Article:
(This column originally appeared in Forbes)
In the next few months both Microsoft and Google are planning on releasing their latest generative AI applications for businesses.
Drawing on its ownership of OpenAI’s technology, including ChatGPT and Dall-E, Microsoft is readying Copilot, its advanced AI assistant that will help Office 365 users write better emails, more easily create PowerPoint presentations, analyze complex spreadsheets, manufacture quotes and proposals from various sources and even – and I’m not kidding – allow a Teams user to attend more than one meeting at the same time. Google, not to be outdone, will be introducing similar AI functionality – called Duet – for its Workspace platform.
30 Bucks A Month?
Both tech firms have announced that their added AI tools will cost. And it will cost a lot. Both companies plan to charge $30 per month per user for any organization that wants to use Copilot or Duet. Which means that my company, for example, with only 10 users, will be paying $3,600 a year for AI. That’s a lot of money. And for what? A nascent, unproven and potentially unwieldy tool that could likely create more problems than it solves?
Most of my clients use either Office 365 or Workspace for their office systems and, anecdotally, most agree. They’re not going to pay. And that’s a problem for Microsoft and Google.
Why? Well, we’ve been to this rodeo before. And we all remember “Clippy.” AI is still very, very new. Most businesses are still trying to get their arms around the benefits of this technology and how they can use it in their businesses. Other than poking around with tools like ChatGPT to help create a recipe or write a blog post a typical manager or office worker will need time to truly understand this functionality. Training and education will be needed, and people are going to be frustrated by this. They’re going to ask why the glorious, earth-changing, mind-blowing promises of AI, which is supposed to increase productivity and reduce overhead, is actually creating higher costs and an added burden.
More importantly, and given the security, privacy, accuracy and bias concerns we all have around this stuff, many of us will feel reticent about using – and paying for – these tools until we are very confident that they actually work and can be relied upon. Oh, and we’re even less confident in the integrity of our databases to truly leverage AI too.
Why Microsoft Doesn’t Build Airplanes
Earning this confidence is in itself a substantial feat, given that anyone over the age of 40 who’s used Microsoft products know that they’re never ready for prime time until after at least their third iteration. Ever wonder why Microsoft software doesn’t power airplanes or run self-driving cars? Just ask the people at Tesla, Waymo and other companies. Their autonomous vehicles are frustratingly slow to market because any glitch could prove fatal. For Microsoft – and Google – their AI tools can (and will) make lots and lots of mistakes and it’ll be chalked off as “bugs” that will be “fixed in the next build” or will improve once their AI products get “better trained.”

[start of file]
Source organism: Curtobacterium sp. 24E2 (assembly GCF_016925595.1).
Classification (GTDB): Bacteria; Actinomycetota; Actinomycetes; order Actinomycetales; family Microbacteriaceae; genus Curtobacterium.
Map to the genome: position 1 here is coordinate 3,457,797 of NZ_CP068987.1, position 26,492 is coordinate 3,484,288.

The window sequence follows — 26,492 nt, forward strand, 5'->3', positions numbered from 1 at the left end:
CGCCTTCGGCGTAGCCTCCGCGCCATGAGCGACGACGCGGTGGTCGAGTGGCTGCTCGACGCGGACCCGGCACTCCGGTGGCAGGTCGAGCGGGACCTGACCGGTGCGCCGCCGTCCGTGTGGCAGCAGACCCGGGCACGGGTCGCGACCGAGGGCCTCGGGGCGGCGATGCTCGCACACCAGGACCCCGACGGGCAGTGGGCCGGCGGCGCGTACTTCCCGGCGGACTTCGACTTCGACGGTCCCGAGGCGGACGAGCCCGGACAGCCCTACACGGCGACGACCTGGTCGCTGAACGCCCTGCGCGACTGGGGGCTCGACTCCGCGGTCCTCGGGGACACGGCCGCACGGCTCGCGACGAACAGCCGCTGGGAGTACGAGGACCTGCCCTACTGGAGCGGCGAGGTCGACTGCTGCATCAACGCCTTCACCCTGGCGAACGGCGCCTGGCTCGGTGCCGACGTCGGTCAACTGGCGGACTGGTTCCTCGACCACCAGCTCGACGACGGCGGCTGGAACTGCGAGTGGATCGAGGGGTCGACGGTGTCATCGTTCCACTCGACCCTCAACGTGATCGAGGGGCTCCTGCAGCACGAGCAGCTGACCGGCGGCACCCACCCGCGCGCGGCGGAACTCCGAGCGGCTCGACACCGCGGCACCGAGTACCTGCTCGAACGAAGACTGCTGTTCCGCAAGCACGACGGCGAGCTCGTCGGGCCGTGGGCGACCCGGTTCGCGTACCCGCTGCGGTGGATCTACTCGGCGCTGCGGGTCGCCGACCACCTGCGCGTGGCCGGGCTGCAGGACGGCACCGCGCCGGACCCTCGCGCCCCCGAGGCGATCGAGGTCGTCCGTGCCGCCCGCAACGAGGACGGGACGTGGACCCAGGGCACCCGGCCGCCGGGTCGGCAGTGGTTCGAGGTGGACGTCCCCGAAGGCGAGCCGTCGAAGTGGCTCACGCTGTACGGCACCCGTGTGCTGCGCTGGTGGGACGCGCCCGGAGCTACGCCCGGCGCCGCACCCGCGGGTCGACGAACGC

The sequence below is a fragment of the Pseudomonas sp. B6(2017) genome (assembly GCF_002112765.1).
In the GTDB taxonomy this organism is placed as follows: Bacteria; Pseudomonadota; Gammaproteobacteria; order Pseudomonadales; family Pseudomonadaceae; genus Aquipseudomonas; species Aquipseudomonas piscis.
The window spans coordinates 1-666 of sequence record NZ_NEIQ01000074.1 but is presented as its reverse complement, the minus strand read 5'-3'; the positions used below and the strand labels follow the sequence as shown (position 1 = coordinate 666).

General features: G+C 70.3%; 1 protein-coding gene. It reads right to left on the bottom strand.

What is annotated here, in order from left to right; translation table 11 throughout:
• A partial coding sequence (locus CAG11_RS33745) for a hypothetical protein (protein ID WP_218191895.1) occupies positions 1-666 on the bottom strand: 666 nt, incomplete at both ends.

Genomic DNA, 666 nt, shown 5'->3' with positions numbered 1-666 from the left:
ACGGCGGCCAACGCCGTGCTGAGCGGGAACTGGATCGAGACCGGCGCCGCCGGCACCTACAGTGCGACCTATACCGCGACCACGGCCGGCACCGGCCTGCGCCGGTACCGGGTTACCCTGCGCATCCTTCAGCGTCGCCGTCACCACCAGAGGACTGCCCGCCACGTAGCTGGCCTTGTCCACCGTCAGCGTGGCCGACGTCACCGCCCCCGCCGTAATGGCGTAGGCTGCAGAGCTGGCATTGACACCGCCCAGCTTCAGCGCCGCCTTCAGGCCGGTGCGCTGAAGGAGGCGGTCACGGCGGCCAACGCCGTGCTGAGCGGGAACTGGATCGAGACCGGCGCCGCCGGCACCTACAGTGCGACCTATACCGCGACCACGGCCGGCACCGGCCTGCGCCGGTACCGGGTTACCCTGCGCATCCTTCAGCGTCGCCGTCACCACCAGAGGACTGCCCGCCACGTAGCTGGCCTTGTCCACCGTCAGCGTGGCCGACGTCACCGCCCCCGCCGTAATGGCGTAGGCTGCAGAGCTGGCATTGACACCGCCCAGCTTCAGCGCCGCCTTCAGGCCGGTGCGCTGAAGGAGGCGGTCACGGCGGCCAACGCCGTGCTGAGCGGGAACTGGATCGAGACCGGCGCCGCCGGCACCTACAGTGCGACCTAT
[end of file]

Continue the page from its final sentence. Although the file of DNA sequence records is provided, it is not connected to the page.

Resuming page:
And we’re expected to pay for this all the while?
I was surprised when both Microsoft and Google announced organizations will have to pay an extra price to use Copilot and Duet. If you haven’t figured out by now, I’m skeptical of the strategy. I’m expecting a backlash of organizations that feel the same way.
The Coming Backlash
My company and my clients already pay for Office 365 and Workspace and our understanding – now that we’ve been forced into the cloud-based-monthly-fee-model – has always been that software makers would commit to offering better, reliable and more useful software for the same price in order for us to continue to pay their monthly fees. How naïve we are. Copilot and Duet aren’t separate, standalone applications like Word or Sheets. They’re built into Office and Duet like any other new feature set. So why charge more? It seems premature and a little bit greedy.
Until I’m convinced that Copilot and Duet are really worth $3,600 a year, I’m not buying and I know I won’t be the only one. Despite the inevitable PR and marketing campaigns from Microsoft and Google I’m betting that both companies will ultimately resort to new pricing levels will need to be introduced dependent on the level of functionality a user wants. Just like any application.
People aren’t going to pay for something that’s mostly an unknown. My clients aren’t able to perceive AI’s value until they’re actually using AI. Asking them to pay for these tools upfront is premature.